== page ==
It was a typical night for me as a 9 year old. I walked around outside of the house to say hello to my precious pets, a cocker spaniel, Aladdin, especially close to me. Behind the fence with him followed a rowdier larger adolescent dog, Chico. As I opened the latch to the fence, Chico excitedly pushed me and I lost my grip, swinging the fence open. With dread, I watch them make their way across the street. This happened before, but for some reason I felt knots in my stomach. Distraught, I called for them to come back, heading in their direction. I see Chico running towards me and I feel relief, as Aladdin tails not too far behind him. The impending doom became a reality. As fate would have it on that dark cool night, a speeding car comes up the street colliding with Aladdin as he headed in my direction. I heard a loud screeching sound and a yelp, my heart dropped. Aladdin limped his way to me and laid in my arms. I called out for someone, I remember my parents rushing outside. My mind went blank in a blur. I experienced loss for the first time. My best buddy that I’ve shared so many moments with tragically ended in an instant.
Guilt, anger, sadness surrounded me in the weeks that followed. “Could it be my fault?” “Had I done something differently, would he still be here?” My inexperience with these new thoughts and emotions made it difficult to handle. Not only did I blame myself but also the driver. Questioning why that night, why that moment, why did he choose to speed up my street. The quiet street, empty most nights.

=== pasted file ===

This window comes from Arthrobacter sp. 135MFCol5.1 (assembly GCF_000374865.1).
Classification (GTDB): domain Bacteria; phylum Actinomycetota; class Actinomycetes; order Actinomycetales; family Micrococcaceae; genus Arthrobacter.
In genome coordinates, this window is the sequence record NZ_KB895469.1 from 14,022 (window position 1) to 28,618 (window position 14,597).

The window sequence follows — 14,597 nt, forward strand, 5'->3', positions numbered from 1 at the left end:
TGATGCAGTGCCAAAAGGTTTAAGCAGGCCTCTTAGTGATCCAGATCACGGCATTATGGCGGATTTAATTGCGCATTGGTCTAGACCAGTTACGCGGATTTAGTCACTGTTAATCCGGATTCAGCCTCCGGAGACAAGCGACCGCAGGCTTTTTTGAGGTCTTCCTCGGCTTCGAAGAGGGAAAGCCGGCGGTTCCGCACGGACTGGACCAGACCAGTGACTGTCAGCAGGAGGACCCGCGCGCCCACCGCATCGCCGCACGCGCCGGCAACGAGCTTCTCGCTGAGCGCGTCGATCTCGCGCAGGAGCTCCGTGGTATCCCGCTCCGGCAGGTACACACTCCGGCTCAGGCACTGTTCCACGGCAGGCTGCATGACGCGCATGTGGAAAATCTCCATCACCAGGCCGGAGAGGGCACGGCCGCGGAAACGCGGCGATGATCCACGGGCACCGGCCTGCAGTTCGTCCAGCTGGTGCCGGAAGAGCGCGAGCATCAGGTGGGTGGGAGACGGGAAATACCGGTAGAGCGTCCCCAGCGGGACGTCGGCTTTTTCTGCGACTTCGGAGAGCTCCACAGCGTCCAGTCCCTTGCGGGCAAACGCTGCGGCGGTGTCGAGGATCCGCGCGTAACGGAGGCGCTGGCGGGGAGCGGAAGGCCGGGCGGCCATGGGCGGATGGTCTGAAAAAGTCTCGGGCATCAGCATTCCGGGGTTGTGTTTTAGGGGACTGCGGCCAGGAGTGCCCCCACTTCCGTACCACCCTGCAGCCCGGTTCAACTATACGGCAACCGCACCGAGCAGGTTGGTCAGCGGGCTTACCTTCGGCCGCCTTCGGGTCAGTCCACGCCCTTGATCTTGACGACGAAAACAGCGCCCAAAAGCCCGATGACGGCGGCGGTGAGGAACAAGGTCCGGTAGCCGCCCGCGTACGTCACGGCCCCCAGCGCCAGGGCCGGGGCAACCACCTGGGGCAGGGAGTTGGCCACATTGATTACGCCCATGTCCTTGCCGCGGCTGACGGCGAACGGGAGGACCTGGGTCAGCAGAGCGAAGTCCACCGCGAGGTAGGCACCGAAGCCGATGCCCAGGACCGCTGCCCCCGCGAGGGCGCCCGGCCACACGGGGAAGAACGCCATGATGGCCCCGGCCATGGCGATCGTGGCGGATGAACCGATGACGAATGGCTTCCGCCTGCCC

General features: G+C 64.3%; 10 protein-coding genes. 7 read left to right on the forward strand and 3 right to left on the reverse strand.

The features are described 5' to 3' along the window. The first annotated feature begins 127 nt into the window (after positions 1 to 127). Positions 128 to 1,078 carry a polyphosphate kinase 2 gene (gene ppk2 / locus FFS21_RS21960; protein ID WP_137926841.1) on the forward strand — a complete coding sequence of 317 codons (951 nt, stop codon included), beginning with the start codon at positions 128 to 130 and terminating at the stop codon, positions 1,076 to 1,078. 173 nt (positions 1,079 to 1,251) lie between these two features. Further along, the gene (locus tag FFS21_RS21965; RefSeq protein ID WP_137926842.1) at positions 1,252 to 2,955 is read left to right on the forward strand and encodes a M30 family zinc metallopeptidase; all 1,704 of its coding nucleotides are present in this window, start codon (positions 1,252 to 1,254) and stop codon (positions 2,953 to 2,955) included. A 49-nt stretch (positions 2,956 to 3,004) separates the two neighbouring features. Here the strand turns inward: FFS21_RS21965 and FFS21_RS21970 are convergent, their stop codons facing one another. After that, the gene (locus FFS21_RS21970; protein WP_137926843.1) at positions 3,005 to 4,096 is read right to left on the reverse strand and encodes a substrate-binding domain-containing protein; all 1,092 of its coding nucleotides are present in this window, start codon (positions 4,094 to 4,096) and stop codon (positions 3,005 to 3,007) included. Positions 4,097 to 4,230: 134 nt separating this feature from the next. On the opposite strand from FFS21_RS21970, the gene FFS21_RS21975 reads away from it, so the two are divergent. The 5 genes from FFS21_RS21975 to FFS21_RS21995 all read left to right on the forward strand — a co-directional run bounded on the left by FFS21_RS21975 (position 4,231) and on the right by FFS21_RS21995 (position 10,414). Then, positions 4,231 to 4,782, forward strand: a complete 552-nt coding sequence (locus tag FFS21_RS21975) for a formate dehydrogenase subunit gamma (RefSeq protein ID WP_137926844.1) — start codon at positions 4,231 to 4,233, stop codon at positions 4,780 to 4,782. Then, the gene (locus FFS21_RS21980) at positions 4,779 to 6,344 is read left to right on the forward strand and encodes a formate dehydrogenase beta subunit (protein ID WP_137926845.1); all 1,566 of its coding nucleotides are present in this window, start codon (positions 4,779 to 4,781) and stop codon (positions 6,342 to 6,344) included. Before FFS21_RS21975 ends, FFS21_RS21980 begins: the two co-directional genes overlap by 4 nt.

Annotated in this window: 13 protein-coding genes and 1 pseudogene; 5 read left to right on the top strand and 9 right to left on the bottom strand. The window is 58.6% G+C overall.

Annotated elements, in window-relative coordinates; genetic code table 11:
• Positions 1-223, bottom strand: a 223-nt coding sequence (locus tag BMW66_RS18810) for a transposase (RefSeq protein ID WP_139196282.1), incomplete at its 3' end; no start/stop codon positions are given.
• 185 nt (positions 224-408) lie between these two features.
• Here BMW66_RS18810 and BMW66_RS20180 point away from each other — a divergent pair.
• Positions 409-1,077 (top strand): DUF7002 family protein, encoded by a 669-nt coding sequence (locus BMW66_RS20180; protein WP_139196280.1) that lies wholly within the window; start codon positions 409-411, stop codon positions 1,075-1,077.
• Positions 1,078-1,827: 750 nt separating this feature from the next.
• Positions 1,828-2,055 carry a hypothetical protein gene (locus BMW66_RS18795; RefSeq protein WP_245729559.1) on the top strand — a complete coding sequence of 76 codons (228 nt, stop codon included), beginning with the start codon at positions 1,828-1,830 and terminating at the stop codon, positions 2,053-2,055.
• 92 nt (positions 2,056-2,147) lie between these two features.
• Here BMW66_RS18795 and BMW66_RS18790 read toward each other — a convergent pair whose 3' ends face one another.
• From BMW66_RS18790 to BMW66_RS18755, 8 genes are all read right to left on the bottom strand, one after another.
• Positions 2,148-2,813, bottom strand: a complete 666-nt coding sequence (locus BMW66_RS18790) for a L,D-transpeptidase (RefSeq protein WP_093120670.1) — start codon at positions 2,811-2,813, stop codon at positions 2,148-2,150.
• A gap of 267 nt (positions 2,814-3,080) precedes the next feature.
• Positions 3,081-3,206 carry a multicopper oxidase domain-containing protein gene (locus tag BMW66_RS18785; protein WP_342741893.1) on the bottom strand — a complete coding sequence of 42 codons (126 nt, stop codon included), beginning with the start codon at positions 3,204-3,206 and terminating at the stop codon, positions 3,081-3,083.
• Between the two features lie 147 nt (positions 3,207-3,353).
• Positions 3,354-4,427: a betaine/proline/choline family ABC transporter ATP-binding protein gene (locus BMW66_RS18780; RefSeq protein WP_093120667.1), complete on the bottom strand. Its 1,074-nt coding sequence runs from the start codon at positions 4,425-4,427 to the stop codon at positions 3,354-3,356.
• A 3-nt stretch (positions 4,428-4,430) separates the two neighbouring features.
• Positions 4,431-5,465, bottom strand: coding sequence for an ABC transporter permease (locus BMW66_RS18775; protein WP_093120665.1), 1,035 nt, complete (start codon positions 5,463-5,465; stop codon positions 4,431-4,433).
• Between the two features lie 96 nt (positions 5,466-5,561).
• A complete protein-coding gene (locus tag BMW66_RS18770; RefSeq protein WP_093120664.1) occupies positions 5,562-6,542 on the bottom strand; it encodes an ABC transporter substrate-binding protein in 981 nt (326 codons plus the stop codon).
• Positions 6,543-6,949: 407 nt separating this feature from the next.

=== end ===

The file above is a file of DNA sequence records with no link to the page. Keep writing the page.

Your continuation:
Some time after the incident my Grandma called me out to the living room, “Someone came here to speak to you” she said. Once I realized who stood there, a burning feeling came onto me, like my blood boiling under my skin. The perpetrator, the driver, how dare he show his face to me. “No, I don’t want to hear what you have to say, Murderer!” I belted then made my way to my bedroom and slammed the door shut as hard as I could. Usually I’d fear reprimand when even attempting to speak to an adult that way, but outrage overtook any other concern. Later I found out that he came to apologize. He expressed to my parents, since I refused to listen to him, that his worst nightmare had been to take a pet from a child, and how remorseful he felt. I caught myself being cynical, thinking in that case he shouldn’t have been driving so fast. After some thought, I realize his gesture did count for something, that it may have taken some courage to come over and attempt an apology. He owned up to his offense, less can be said for other people. At this time I learned one of the most important lessons in my life, forgiveness. Not only the act itself but the purpose of absolution. To forgive the driver did not benefit him alone, but myself as well. Releasing all the resentment and guilt I hung onto so tightly felt like a heavy fog finally lifted. Replacing the anger, freeing me to remember my beloved pet with cherished memories instead.